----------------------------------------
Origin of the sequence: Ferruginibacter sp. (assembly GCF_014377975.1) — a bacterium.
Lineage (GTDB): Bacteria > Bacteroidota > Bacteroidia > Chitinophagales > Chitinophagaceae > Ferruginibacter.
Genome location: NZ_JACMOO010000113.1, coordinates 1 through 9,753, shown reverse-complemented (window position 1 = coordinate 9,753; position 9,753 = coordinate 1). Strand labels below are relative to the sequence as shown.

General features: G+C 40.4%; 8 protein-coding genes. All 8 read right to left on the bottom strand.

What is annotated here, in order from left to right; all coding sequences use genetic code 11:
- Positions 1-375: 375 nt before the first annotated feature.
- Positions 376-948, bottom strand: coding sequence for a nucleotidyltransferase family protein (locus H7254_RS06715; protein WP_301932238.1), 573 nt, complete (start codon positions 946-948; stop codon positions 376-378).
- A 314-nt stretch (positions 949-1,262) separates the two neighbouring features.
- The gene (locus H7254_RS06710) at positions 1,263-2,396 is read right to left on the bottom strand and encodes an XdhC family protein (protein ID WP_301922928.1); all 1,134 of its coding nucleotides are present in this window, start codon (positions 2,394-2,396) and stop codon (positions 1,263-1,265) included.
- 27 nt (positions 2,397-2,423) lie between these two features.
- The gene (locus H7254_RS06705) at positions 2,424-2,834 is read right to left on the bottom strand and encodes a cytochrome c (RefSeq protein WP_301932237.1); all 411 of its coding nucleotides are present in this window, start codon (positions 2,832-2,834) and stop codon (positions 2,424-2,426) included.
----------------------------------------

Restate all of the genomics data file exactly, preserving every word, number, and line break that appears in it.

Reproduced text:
Origin of the sequence: Ferruginibacter sp. (assembly GCF_014377975.1) — a bacterium.
Lineage (GTDB): Bacteria > Bacteroidota > Bacteroidia > Chitinophagales > Chitinophagaceae > Ferruginibacter.
Genome location: NZ_JACMOO010000113.1, coordinates 1 through 9,753, shown reverse-complemented (window position 1 = coordinate 9,753; position 9,753 = coordinate 1). Strand labels below are relative to the sequence as shown.

General features: G+C 40.4%; 8 protein-coding genes. All 8 read right to left on the bottom strand.

What is annotated here, in order from left to right; all coding sequences use genetic code 11:
- Positions 1-375: 375 nt before the first annotated feature.
- Positions 376-948, bottom strand: coding sequence for a nucleotidyltransferase family protein (locus H7254_RS06715; protein WP_301932238.1), 573 nt, complete (start codon positions 946-948; stop codon positions 376-378).
- A 314-nt stretch (positions 949-1,262) separates the two neighbouring features.
- The gene (locus H7254_RS06710) at positions 1,263-2,396 is read right to left on the bottom strand and encodes an XdhC family protein (protein ID WP_301922928.1); all 1,134 of its coding nucleotides are present in this window, start codon (positions 2,394-2,396) and stop codon (positions 1,263-1,265) included.
- 27 nt (positions 2,397-2,423) lie between these two features.
- The gene (locus H7254_RS06705) at positions 2,424-2,834 is read right to left on the bottom strand and encodes a cytochrome c (RefSeq protein WP_301932237.1); all 411 of its coding nucleotides are present in this window, start codon (positions 2,832-2,834) and stop codon (positions 2,424-2,426) included.